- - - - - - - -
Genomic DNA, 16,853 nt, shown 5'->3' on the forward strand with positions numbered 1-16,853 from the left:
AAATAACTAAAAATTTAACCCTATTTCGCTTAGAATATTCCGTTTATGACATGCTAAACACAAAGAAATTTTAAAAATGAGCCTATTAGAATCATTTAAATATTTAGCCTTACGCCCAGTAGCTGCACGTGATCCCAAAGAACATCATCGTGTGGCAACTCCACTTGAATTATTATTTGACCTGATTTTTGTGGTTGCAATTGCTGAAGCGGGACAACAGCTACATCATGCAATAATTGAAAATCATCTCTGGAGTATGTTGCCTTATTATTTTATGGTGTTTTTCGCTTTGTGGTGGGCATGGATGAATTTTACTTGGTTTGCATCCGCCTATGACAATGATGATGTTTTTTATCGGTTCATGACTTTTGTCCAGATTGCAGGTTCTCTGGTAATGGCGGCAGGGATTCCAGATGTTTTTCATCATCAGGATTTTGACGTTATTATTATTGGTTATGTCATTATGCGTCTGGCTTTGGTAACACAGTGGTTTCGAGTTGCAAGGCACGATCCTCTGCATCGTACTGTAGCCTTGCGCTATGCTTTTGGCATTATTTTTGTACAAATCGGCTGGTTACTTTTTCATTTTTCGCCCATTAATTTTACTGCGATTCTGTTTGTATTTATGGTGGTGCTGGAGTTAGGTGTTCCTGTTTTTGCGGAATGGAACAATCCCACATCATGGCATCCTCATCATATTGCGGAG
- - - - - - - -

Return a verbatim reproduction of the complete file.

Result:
Genomic DNA, 16,853 nt, shown 5'->3' on the forward strand with positions numbered 1-16,853 from the left:
AAATAACTAAAAATTTAACCCTATTTCGCTTAGAATATTCCGTTTATGACATGCTAAACACAAAGAAATTTTAAAAATGAGCCTATTAGAATCATTTAAATATTTAGCCTTACGCCCAGTAGCTGCACGTGATCCCAAAGAACATCATCGTGTGGCAACTCCACTTGAATTATTATTTGACCTGATTTTTGTGGTTGCAATTGCTGAAGCGGGACAACAGCTACATCATGCAATAATTGAAAATCATCTCTGGAGTATGTTGCCTTATTATTTTATGGTGTTTTTCGCTTTGTGGTGGGCATGGATGAATTTTACTTGGTTTGCATCCGCCTATGACAATGATGATGTTTTTTATCGGTTCATGACTTTTGTCCAGATTGCAGGTTCTCTGGTAATGGCGGCAGGGATTCCAGATGTTTTTCATCATCAGGATTTTGACGTTATTATTATTGGTTATGTCATTATGCGTCTGGCTTTGGTAACACAGTGGTTTCGAGTTGCAAGGCACGATCCTCTGCATCGTACTGTAGCCTTGCGCTATGCTTTTGGCATTATTTTTGTACAAATCGGCTGGTTACTTTTTCATTTTTCGCCCATTAATTTTACTGCGATTCTGTTTGTATTTATGGTGGTGCTGGAGTTAGGTGTTCCTGTTTTTGCGGAATGGAACAATCCCACATCATGGCATCCTCATCATATTGCGGAG